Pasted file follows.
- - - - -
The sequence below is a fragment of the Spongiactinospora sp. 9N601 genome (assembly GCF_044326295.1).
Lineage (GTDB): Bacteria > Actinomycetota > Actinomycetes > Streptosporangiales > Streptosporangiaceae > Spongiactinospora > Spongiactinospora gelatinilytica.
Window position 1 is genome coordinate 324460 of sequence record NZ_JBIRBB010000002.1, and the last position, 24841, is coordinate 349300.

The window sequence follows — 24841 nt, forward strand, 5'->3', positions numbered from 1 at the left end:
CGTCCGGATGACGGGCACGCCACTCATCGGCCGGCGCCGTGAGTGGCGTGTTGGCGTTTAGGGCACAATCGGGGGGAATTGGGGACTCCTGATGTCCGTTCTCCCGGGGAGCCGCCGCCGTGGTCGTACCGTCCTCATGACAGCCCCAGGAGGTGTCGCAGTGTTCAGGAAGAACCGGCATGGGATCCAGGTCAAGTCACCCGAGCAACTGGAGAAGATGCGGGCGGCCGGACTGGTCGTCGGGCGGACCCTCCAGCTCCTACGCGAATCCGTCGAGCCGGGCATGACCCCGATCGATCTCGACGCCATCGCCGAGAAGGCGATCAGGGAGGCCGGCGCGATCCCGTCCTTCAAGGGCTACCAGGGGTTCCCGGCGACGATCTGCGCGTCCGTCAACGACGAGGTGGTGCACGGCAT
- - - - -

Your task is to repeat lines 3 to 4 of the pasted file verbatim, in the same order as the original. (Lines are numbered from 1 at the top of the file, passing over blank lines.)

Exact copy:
Window position 1 is genome coordinate 324460 of sequence record NZ_JBIRBB010000002.1, and the last position, 24841, is coordinate 349300.

The window sequence follows — 24841 nt, forward strand, 5'->3', positions numbered from 1 at the left end: